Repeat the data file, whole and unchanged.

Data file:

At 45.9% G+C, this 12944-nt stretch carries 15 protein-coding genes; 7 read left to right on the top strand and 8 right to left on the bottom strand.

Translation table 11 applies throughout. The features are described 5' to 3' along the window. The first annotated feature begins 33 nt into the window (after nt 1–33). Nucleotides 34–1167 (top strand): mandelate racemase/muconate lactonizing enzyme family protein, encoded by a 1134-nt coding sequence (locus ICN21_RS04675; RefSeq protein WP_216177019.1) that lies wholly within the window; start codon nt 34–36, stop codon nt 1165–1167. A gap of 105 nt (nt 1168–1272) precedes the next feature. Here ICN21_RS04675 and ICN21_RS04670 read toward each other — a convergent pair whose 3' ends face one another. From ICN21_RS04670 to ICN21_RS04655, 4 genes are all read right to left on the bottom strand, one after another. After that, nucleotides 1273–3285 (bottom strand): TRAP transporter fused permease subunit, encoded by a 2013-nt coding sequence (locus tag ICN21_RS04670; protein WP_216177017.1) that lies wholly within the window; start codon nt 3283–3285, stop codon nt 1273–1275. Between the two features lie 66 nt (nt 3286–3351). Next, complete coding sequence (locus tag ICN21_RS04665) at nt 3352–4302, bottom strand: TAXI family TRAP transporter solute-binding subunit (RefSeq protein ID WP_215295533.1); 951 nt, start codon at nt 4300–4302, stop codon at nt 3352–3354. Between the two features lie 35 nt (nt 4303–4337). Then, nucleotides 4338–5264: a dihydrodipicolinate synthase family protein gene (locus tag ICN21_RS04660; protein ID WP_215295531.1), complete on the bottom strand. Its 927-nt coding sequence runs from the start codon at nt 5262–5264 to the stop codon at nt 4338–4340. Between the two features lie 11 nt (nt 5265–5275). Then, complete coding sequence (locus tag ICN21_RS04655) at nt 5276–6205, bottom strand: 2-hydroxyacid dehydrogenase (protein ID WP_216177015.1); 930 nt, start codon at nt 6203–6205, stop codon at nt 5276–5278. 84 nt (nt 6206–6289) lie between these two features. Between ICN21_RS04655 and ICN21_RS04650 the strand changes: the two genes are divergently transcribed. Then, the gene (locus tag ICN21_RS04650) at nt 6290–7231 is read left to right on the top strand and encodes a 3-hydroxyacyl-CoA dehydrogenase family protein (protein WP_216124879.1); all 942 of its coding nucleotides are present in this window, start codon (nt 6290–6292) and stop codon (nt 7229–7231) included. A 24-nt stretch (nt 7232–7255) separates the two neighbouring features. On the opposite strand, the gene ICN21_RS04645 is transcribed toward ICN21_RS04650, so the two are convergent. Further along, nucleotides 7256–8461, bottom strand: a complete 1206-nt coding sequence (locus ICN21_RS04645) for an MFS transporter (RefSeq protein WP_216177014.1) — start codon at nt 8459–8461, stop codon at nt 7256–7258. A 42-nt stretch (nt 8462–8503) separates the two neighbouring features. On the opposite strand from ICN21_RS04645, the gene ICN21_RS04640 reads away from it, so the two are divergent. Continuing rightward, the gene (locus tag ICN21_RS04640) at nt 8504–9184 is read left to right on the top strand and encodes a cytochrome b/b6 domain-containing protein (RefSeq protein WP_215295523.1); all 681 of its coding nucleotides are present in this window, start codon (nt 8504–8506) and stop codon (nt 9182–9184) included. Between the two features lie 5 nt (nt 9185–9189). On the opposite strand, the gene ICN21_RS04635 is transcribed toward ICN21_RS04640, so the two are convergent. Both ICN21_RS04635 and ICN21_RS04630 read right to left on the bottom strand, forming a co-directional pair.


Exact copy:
At 45.9% G+C, this 12944-nt stretch carries 15 protein-coding genes; 7 read left to right on the top strand and 8 right to left on the bottom strand.

Translation table 11 applies throughout. The features are described 5' to 3' along the window. The first annotated feature begins 33 nt into the window (after nt 1–33). Nucleotides 34–1167 (top strand): mandelate racemase/muconate lactonizing enzyme family protein, encoded by a 1134-nt coding sequence (locus ICN21_RS04675; RefSeq protein WP_216177019.1) that lies wholly within the window; start codon nt 34–36, stop codon nt 1165–1167. A gap of 105 nt (nt 1168–1272) precedes the next feature. Here ICN21_RS04675 and ICN21_RS04670 read toward each other — a convergent pair whose 3' ends face one another. From ICN21_RS04670 to ICN21_RS04655, 4 genes are all read right to left on the bottom strand, one after another. After that, nucleotides 1273–3285 (bottom strand): TRAP transporter fused permease subunit, encoded by a 2013-nt coding sequence (locus tag ICN21_RS04670; protein WP_216177017.1) that lies wholly within the window; start codon nt 3283–3285, stop codon nt 1273–1275. Between the two features lie 66 nt (nt 3286–3351). Next, complete coding sequence (locus tag ICN21_RS04665) at nt 3352–4302, bottom strand: TAXI family TRAP transporter solute-binding subunit (RefSeq protein ID WP_215295533.1); 951 nt, start codon at nt 4300–4302, stop codon at nt 3352–3354. Between the two features lie 35 nt (nt 4303–4337). Then, nucleotides 4338–5264: a dihydrodipicolinate synthase family protein gene (locus tag ICN21_RS04660; protein ID WP_215295531.1), complete on the bottom strand. Its 927-nt coding sequence runs from the start codon at nt 5262–5264 to the stop codon at nt 4338–4340. Between the two features lie 11 nt (nt 5265–5275). Then, complete coding sequence (locus tag ICN21_RS04655) at nt 5276–6205, bottom strand: 2-hydroxyacid dehydrogenase (protein ID WP_216177015.1); 930 nt, start codon at nt 6203–6205, stop codon at nt 5276–5278. 84 nt (nt 6206–6289) lie between these two features. Between ICN21_RS04655 and ICN21_RS04650 the strand changes: the two genes are divergently transcribed. Then, the gene (locus tag ICN21_RS04650) at nt 6290–7231 is read left to right on the top strand and encodes a 3-hydroxyacyl-CoA dehydrogenase family protein (protein WP_216124879.1); all 942 of its coding nucleotides are present in this window, start codon (nt 6290–6292) and stop codon (nt 7229–7231) included. A 24-nt stretch (nt 7232–7255) separates the two neighbouring features. On the opposite strand, the gene ICN21_RS04645 is transcribed toward ICN21_RS04650, so the two are convergent. Further along, nucleotides 7256–8461, bottom strand: a complete 1206-nt coding sequence (locus ICN21_RS04645) for an MFS transporter (RefSeq protein WP_216177014.1) — start codon at nt 8459–8461, stop codon at nt 7256–7258. A 42-nt stretch (nt 8462–8503) separates the two neighbouring features. On the opposite strand from ICN21_RS04645, the gene ICN21_RS04640 reads away from it, so the two are divergent. Continuing rightward, the gene (locus tag ICN21_RS04640) at nt 8504–9184 is read left to right on the top strand and encodes a cytochrome b/b6 domain-containing protein (RefSeq protein WP_215295523.1); all 681 of its coding nucleotides are present in this window, start codon (nt 8504–8506) and stop codon (nt 9182–9184) included. Between the two features lie 5 nt (nt 9185–9189). On the opposite strand, the gene ICN21_RS04635 is transcribed toward ICN21_RS04640, so the two are convergent. Both ICN21_RS04635 and ICN21_RS04630 read right to left on the bottom strand, forming a co-directional pair.